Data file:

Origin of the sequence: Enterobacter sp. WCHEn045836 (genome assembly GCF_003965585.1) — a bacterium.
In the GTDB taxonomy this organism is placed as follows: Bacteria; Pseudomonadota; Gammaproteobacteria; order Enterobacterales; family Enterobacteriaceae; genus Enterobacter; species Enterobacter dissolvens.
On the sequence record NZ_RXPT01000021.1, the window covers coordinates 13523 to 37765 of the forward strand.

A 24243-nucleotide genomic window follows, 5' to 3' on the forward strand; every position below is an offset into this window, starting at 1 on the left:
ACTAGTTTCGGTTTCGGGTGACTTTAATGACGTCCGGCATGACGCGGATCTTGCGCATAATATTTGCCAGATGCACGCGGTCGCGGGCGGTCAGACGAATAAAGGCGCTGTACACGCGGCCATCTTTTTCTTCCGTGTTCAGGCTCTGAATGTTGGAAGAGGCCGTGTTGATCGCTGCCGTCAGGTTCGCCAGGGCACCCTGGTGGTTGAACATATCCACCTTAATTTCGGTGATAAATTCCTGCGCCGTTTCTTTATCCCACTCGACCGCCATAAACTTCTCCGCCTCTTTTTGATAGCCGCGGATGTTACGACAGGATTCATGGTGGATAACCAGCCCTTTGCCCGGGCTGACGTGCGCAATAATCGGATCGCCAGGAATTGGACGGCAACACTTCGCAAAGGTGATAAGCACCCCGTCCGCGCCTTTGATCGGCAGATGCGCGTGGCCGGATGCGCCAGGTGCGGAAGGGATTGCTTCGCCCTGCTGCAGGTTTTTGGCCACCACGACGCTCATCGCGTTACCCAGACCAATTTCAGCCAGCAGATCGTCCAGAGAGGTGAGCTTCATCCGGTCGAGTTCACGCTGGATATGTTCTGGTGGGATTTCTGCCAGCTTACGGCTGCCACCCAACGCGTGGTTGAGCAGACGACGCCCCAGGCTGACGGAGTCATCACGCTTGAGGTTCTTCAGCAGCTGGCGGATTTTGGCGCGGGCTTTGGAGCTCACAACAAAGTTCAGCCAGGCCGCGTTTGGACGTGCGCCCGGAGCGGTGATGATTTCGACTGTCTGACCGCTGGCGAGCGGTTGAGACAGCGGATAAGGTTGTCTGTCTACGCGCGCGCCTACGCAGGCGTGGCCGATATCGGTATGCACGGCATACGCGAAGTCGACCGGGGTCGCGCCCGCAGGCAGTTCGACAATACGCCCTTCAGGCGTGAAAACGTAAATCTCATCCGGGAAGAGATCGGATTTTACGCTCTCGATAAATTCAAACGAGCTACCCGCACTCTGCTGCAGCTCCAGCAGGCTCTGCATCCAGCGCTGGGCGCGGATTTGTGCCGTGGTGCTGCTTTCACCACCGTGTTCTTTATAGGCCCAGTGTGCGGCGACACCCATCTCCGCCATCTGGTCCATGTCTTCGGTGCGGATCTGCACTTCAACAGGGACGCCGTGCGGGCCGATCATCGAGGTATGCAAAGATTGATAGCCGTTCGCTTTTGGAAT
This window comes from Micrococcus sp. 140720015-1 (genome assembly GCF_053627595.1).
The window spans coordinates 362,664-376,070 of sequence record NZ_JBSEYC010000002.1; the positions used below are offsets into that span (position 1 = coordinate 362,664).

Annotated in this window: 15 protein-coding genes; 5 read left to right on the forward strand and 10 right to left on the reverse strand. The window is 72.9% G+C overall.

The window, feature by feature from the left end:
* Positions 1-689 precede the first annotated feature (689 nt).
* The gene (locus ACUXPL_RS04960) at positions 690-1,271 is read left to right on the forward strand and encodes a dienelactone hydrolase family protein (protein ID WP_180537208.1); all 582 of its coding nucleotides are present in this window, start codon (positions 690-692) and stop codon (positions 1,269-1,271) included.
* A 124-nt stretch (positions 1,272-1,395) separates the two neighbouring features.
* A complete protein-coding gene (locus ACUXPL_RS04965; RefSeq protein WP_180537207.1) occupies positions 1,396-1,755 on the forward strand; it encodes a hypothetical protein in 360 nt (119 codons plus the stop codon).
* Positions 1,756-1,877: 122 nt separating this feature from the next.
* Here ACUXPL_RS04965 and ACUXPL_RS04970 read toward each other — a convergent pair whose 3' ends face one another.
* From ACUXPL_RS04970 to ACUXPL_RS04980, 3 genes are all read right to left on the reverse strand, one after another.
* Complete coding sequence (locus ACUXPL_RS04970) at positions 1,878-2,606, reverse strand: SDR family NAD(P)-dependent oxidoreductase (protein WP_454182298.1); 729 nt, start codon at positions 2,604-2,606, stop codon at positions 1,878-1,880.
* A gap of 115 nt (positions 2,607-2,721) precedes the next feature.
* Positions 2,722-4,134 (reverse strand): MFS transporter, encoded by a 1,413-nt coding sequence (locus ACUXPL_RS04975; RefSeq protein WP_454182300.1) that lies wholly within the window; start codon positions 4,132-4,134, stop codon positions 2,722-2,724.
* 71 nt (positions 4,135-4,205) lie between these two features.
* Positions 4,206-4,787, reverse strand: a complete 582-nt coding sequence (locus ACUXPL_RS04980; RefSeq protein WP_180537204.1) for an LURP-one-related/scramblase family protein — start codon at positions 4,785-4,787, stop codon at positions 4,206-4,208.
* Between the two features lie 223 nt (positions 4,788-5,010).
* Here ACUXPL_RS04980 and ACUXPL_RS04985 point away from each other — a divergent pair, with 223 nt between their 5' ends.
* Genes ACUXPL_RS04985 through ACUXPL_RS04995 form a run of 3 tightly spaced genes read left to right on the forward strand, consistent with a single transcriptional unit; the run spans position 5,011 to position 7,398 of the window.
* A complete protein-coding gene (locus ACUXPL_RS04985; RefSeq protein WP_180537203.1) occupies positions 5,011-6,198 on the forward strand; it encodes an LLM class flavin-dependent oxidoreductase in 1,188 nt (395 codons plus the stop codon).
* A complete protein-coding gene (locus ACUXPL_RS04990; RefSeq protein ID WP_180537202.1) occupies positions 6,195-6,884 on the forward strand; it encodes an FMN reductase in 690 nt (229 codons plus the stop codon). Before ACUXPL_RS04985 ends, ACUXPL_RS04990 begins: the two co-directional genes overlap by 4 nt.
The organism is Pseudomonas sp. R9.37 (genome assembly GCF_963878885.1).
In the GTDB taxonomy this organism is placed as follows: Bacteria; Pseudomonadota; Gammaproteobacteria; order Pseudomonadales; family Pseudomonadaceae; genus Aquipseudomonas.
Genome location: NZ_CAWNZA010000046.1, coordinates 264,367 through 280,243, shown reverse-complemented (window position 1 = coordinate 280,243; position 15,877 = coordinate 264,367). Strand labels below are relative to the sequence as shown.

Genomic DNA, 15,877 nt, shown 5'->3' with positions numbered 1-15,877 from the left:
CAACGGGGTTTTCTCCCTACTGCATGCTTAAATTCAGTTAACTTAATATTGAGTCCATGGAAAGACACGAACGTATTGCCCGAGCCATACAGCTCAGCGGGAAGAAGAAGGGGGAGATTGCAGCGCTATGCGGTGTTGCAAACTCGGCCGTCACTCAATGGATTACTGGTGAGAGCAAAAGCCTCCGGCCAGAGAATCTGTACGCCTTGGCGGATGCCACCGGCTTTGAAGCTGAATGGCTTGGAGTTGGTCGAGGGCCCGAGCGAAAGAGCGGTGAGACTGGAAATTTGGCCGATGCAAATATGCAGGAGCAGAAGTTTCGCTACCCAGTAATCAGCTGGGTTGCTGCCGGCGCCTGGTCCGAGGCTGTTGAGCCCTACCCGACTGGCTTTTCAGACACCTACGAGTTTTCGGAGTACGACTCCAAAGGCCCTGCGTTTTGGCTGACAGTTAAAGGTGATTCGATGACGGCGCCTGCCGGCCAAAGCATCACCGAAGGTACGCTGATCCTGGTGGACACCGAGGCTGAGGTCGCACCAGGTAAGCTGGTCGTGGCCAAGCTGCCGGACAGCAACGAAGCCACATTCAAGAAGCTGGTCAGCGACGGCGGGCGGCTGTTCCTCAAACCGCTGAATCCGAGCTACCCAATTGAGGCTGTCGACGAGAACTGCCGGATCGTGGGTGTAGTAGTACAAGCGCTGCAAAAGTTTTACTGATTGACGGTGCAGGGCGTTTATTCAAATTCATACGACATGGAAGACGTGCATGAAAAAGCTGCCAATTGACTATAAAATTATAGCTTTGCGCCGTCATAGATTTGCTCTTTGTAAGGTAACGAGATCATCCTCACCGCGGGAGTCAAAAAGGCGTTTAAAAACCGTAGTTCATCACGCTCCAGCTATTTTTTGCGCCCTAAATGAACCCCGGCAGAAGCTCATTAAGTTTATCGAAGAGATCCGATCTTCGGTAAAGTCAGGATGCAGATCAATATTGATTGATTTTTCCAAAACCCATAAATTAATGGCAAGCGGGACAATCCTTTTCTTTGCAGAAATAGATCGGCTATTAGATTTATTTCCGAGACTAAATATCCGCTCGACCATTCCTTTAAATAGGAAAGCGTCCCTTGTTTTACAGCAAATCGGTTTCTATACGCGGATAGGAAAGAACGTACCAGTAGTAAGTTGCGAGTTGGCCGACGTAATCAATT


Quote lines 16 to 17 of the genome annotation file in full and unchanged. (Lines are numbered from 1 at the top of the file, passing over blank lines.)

* From ACUXPL_RS04970 to ACUXPL_RS04980, 3 genes are all read right to left on the reverse strand, one after another.
* Complete coding sequence (locus ACUXPL_RS04970) at positions 1,878-2,606, reverse strand: SDR family NAD(P)-dependent oxidoreductase (protein WP_454182298.1); 729 nt, start codon at positions 2,604-2,606, stop codon at positions 1,878-1,880.